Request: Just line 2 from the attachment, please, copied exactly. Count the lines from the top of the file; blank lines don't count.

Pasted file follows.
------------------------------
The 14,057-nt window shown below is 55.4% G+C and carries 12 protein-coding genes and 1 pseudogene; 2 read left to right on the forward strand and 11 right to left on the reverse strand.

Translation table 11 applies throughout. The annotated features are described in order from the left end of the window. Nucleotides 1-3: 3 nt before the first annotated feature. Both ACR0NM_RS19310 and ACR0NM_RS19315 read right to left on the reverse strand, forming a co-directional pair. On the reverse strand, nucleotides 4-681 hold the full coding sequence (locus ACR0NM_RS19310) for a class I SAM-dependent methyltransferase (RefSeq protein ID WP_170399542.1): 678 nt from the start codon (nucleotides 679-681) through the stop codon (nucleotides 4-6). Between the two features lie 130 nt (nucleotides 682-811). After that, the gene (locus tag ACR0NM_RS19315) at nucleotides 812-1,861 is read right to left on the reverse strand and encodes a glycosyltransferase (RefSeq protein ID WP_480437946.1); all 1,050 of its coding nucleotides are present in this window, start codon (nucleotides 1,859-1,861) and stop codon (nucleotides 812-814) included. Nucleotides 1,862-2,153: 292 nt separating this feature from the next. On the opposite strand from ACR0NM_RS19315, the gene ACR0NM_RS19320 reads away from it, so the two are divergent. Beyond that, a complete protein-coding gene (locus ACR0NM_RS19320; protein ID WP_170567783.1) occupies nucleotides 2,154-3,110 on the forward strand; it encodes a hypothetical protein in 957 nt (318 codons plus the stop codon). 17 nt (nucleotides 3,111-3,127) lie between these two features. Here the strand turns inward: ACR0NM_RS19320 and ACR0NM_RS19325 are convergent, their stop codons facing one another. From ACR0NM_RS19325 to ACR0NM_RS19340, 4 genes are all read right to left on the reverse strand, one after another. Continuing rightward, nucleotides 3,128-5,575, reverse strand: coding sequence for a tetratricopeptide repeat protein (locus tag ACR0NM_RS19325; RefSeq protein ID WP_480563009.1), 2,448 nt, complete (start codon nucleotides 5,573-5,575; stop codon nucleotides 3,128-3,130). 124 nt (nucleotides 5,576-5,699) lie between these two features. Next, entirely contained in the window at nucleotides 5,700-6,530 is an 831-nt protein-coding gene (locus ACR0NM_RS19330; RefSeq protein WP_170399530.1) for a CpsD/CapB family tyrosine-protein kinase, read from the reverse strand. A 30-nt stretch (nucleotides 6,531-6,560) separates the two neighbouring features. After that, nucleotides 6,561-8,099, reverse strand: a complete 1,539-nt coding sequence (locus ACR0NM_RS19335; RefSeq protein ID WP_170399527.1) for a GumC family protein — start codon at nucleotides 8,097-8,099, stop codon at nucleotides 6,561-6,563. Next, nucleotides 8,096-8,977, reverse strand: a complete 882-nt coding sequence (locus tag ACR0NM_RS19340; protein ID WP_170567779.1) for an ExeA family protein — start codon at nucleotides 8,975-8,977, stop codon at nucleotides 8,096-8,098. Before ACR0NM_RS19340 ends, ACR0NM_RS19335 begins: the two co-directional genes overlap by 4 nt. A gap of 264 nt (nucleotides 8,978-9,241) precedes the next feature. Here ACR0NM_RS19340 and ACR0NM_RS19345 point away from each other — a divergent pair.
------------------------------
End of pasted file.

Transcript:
Translation table 11 applies throughout. The annotated features are described in order from the left end of the window. Nucleotides 1-3: 3 nt before the first annotated feature. Both ACR0NM_RS19310 and ACR0NM_RS19315 read right to left on the reverse strand, forming a co-directional pair. On the reverse strand, nucleotides 4-681 hold the full coding sequence (locus ACR0NM_RS19310) for a class I SAM-dependent methyltransferase (RefSeq protein ID WP_170399542.1): 678 nt from the start codon (nucleotides 679-681) through the stop codon (nucleotides 4-6). Between the two features lie 130 nt (nucleotides 682-811). After that, the gene (locus tag ACR0NM_RS19315) at nucleotides 812-1,861 is read right to left on the reverse strand and encodes a glycosyltransferase (RefSeq protein ID WP_480437946.1); all 1,050 of its coding nucleotides are present in this window, start codon (nucleotides 1,859-1,861) and stop codon (nucleotides 812-814) included. Nucleotides 1,862-2,153: 292 nt separating this feature from the next. On the opposite strand from ACR0NM_RS19315, the gene ACR0NM_RS19320 reads away from it, so the two are divergent. Beyond that, a complete protein-coding gene (locus ACR0NM_RS19320; protein ID WP_170567783.1) occupies nucleotides 2,154-3,110 on the forward strand; it encodes a hypothetical protein in 957 nt (318 codons plus the stop codon). 17 nt (nucleotides 3,111-3,127) lie between these two features. Here the strand turns inward: ACR0NM_RS19320 and ACR0NM_RS19325 are convergent, their stop codons facing one another. From ACR0NM_RS19325 to ACR0NM_RS19340, 4 genes are all read right to left on the reverse strand, one after another. Continuing rightward, nucleotides 3,128-5,575, reverse strand: coding sequence for a tetratricopeptide repeat protein (locus tag ACR0NM_RS19325; RefSeq protein ID WP_480563009.1), 2,448 nt, complete (start codon nucleotides 5,573-5,575; stop codon nucleotides 3,128-3,130). 124 nt (nucleotides 5,576-5,699) lie between these two features. Next, entirely contained in the window at nucleotides 5,700-6,530 is an 831-nt protein-coding gene (locus ACR0NM_RS19330; RefSeq protein WP_170399530.1) for a CpsD/CapB family tyrosine-protein kinase, read from the reverse strand. A 30-nt stretch (nucleotides 6,531-6,560) separates the two neighbouring features. After that, nucleotides 6,561-8,099, reverse strand: a complete 1,539-nt coding sequence (locus ACR0NM_RS19335; RefSeq protein ID WP_170399527.1) for a GumC family protein — start codon at nucleotides 8,097-8,099, stop codon at nucleotides 6,561-6,563. Next, nucleotides 8,096-8,977, reverse strand: a complete 882-nt coding sequence (locus tag ACR0NM_RS19340; protein ID WP_170567779.1) for an ExeA family protein — start codon at nucleotides 8,975-8,977, stop codon at nucleotides 8,096-8,098. Before ACR0NM_RS19340 ends, ACR0NM_RS19335 begins: the two co-directional genes overlap by 4 nt. A gap of 264 nt (nucleotides 8,978-9,241) precedes the next feature. Here ACR0NM_RS19340 and ACR0NM_RS19345 point away from each other — a divergent pair.